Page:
You appear to have jumped into winter action at the extremely deep end but seem to be loving it?
I’m really loving it! I’ve dabbled in winter over the years, but never given it a good run. I’ve got some pretty big projects planned over the next few years that will require me to have more winter skills, in particular be able to get an axe out and climb, so I decided that now was the time to officially begin my winter career. It’s funny though, because I never did much winter, going out always felt like a big deal, but when you get out a lot, it just feels normal. I definitely think that the more you go out, the more fun you begin to have.
Tell us about the day with Greg from your perspective; firstly, what was going through your mind belaying Greg and then how did it feel seconding Anubis?
Greg asked me if I’d be keen to climb with him that day and I jumped at the opportunity. Firstly, I was psyched to be able to witness something like this. Anubis is one of those routes that has a big reputation, but for myself I wanted to learn, and who better to learn from than Bozza!
I wasn’t nervous belaying Greg, he was pretty chilled about the whole thing, but after 3.5 hours belaying my feet were a bit more than chilled... More like frozen solid!
Greg’s approach was the most interesting thing for me. He has a great ethic, purely ground up, very little knowledge of the climb other than what he found out himself whilst climbing it. He likes to retain that adventurous element for his ascents, something which is really admirable, as it shows he’s not hunting for the big numbers, he’s going for the greatest experience! When he got through the crux (he fell off just above the other day) he was onsighting again, and this was where he took the longest. Marginal hooks, bad feet, hard to find/place gear and runout. You can’t quite understand until you get on it and that’s what I got to do next!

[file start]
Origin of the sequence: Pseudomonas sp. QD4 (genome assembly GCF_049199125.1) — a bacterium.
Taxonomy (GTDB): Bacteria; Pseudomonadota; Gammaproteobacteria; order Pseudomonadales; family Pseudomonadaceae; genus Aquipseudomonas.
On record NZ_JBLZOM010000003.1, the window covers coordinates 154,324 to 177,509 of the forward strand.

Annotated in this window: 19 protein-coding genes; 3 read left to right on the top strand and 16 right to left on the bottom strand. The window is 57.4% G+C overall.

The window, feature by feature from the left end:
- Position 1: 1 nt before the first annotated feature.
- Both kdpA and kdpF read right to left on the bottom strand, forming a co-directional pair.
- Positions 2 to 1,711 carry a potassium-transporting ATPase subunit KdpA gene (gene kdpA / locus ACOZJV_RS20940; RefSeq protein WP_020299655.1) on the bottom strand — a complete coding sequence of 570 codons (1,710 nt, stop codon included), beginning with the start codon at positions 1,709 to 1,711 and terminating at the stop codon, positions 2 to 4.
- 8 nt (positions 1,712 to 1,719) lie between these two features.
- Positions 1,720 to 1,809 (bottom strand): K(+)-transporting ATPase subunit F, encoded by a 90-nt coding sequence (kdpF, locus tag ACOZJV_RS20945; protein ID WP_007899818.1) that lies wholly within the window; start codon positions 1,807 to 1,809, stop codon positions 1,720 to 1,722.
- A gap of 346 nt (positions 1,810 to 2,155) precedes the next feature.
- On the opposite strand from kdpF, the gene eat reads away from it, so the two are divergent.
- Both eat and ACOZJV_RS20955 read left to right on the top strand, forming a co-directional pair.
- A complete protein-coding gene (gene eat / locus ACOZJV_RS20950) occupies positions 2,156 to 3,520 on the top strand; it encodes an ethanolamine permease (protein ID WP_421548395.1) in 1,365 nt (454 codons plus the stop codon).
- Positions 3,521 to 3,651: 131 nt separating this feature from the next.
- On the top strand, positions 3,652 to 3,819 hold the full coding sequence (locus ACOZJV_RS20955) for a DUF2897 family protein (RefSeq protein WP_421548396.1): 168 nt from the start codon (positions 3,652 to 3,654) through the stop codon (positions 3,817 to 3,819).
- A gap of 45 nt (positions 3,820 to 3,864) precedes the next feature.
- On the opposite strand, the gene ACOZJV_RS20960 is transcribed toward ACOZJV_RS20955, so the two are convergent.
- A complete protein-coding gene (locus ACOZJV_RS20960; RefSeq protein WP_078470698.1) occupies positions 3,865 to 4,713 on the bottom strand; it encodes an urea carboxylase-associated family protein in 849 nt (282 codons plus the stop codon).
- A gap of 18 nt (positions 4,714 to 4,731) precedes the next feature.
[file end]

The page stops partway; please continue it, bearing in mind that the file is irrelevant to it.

Is a lead attempt on Anubis on your bucket list now?
Seconding Anubis was an eye opener. It’s hard to describe, but for me in my early stages of winter climbing it felt akin to seconding Sharma on La Dura Dura! I was like “Wow, ok.... this is what 9b is like!”. The thing that still hits me now is that Greg did it ground up and was on the climb for 3.5 hours... I scraped my way up it on a top rope with about as much elegance as a giraffe wearing roller skates. I could do the moves, yes, but finding all the gear, and spending that much time on my arms on those terrible hooks and keeping everything tense for that long would be impossible for me at this stage. It’s certainly on my bucket list and I’d like to think that one day, maybe I could lead it in winter, but I’d need to learn a lot more about winter climbing movement skills and the subtleties of pick placement. As for summer, I think I’ll do it this year and get Greg to belay me for 3.5hours - haha it’ll probably be the first time anyone’s done a winter route to check it out for summer!
Greg was right, I was strong enough to second him on this... but leading it ground up is masterful.